I saw an episode of QI (Quite Interesting, a British 'quiz' show that just sort of presents trivia). I don't know the episode or when it was produced (I've searched for it on youtube but haven't found ...
Mitch's user avatar
  • 727
13 votes
2 answers
1k views

"All the more so"

How, in classical Latin, did one say "all the more so" or otherwise indicate that a proposition harder than you're trying to prove has just been proven, so your proposition must be at least ...
Ben Kovitz's user avatar
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13 votes
1 answer
2k views

Old vs Classical latins

In my research I found something about an old latin and that that is where the locative case comes from. So I clicked on the old latin page, and surprise, it's just an older version of latin. So is ...
tox123's user avatar
  • 1,623
13 votes
0 answers
186 views

the kiskis and kankan debate: primary sources

There's a very famous story about how in the middle of the sixteenth century the Sorbonne University filed a legal claim to the Parlement de Paris re: the correct pronunciation of qu- in Latin, viz. ...
Alex B.'s user avatar
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12 votes
1 answer
1k views

Did the Romans really speak of "mare nostrum"?

I have heard a number of times that the Romans called the Mediterranean Sea mare nostrum, "our sea". But was this really the Roman name for the Mediterranean Sea in any significant way? I have three ...
Joonas Ilmavirta's user avatar
11 votes
2 answers
1k views

How do we know that Kalendae is the first day of a month?

I have been told that Kalendae is the first day of a month. However, the Latin dates — which was discussed in this other question — alone do not make this obvious. Dates are expressed by ...
Joonas Ilmavirta's user avatar
11 votes
1 answer
658 views

When did the ligature for 'et' switch to the character '&'?

Firstly, I hope this question is within the scope of this exchange. I know that the character '&' predates its English name "ampersand". I have read that the name 'ampersand' had "entered common ...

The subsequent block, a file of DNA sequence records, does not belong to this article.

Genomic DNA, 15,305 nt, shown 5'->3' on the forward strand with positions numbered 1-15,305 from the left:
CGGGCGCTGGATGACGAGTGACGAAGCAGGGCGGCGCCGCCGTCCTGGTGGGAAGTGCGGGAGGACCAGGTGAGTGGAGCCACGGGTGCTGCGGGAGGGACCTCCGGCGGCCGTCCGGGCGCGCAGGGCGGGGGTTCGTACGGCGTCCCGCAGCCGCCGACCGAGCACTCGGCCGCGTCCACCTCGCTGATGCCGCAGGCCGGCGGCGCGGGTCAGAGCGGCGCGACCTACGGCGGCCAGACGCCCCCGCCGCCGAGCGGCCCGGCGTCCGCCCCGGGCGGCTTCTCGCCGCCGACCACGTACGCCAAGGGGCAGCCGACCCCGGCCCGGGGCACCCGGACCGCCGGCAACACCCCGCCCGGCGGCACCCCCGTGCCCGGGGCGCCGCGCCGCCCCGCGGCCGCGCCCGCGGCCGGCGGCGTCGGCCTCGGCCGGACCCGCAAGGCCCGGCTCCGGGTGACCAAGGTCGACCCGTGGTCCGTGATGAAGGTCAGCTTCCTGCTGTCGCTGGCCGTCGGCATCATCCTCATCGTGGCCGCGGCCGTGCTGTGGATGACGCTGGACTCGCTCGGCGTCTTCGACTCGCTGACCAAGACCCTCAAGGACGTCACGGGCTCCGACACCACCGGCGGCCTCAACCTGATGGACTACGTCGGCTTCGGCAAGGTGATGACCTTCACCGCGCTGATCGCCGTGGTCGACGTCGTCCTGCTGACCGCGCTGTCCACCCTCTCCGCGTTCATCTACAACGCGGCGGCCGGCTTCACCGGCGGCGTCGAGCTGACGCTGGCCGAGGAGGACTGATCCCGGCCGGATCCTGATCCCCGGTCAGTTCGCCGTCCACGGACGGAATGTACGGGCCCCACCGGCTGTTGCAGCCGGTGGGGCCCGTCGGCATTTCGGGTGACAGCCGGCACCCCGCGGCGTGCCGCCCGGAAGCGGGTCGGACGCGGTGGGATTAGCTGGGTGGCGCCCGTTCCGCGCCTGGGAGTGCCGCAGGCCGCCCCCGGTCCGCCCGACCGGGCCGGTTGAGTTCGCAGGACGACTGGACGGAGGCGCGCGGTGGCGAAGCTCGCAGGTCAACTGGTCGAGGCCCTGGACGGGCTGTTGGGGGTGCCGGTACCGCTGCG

terminex9's user avatar
  • 397
11 votes
1 answer
896 views

Did the Romans ever distinguish long vowels in writing?

In most modern writing of Latin, long vowels are distinguished from short vowels by using macrons (e.g, āēīōū). As far as I know, however, ancient authors rarely, if ever, distinguished long vowels ...
Ethan Bierlein's user avatar
11 votes
1 answer
4k views

Origin and actual quote of the proverb "Caesar's wife must be above suspicion"

While searching for the Latin quote of the proverb "Caesar's wife must be above suspicion", I was a bit surprised because the form that I know of that proverb was "It's not enough for ...
Leonardo's user avatar
  • 213
11 votes
1 answer
551 views

What are some examples of famous brands in the ancient Roman world?

In the Wikipedia article about brands, they give a few different examples of brands that existed in antiquity. A couple examples are given for ancient Rome, such as Umbricius Scaurus, a manufacturer ...
Adam's user avatar
  • 8,592
10 votes
3 answers
306 views

Did the Romans 'tip' for good service?

I need to refer in Latin to the modern practice of 'tipping' in return for good service. I am well aware of words and phrases for 'reward', which are essentially correct for my purpose, but I should ...
Tom Cotton's user avatar
  • 18.1k
10 votes
3 answers
289 views

Did the ancients write that their sculpture is painted?

I have the impression that for a long time scholars thought that ancient Greek and Roman sculpture was unpainted, and marble statues would be wholly white, but the modern consensus is that sculpture ...
Joonas Ilmavirta's user avatar
10 votes
1 answer
2k views

Does any historical Latin-based sign language exist?

Historically, has there ever been a "Latin Sign Language"? Perhaps the Romans developed one, or maybe the Catholic Church did so at some point? Perhaps suggesting "no," Wikipedia's list doesn't seem ...
Nathaniel is protesting's user avatar
10 votes
1 answer
2k views

Did the ancient Romans write on clay tablets?

I know that the most common writing media for the Latin language were papyrus, stone, wax and wood tablets. But, are there any clay tablets preserved to this day that are written in Latin? All I can ...
SOMEONE's user avatar
  • 101
10 votes
2 answers
463 views

What does a moderator do?

Classical Latin has the word moderator, which refers to someone who manages, rules, governs, directs, or moderates. I assume it does not refer to all kinds of managers, governors and such. I also ...
Joonas Ilmavirta's user avatar
10 votes
1 answer
367 views

Mediaeval Latin adopted the Greek word 'grapheus' as '-gravius' (which led to Dutch/German 'graaf/Graf', "count"); where and when did this happen?

Philippa (2003–2009) says about the Dutch word graaf, "count", that it came from Greek grapheus "writer/scribe", through Mediaeval Latin -gravius, "royal administrative ...
Cerberus's user avatar
  • 20k
10 votes
1 answer
252 views

Quando "a fortiori" ortum est?

Quando vocabulum a fortiori (sive a fortiore) ortum est ut nomen artis legis logicæve? In quo opere scripto primum apparuit? Volo intellegere eius rationem originis verificareque verbum elisum "...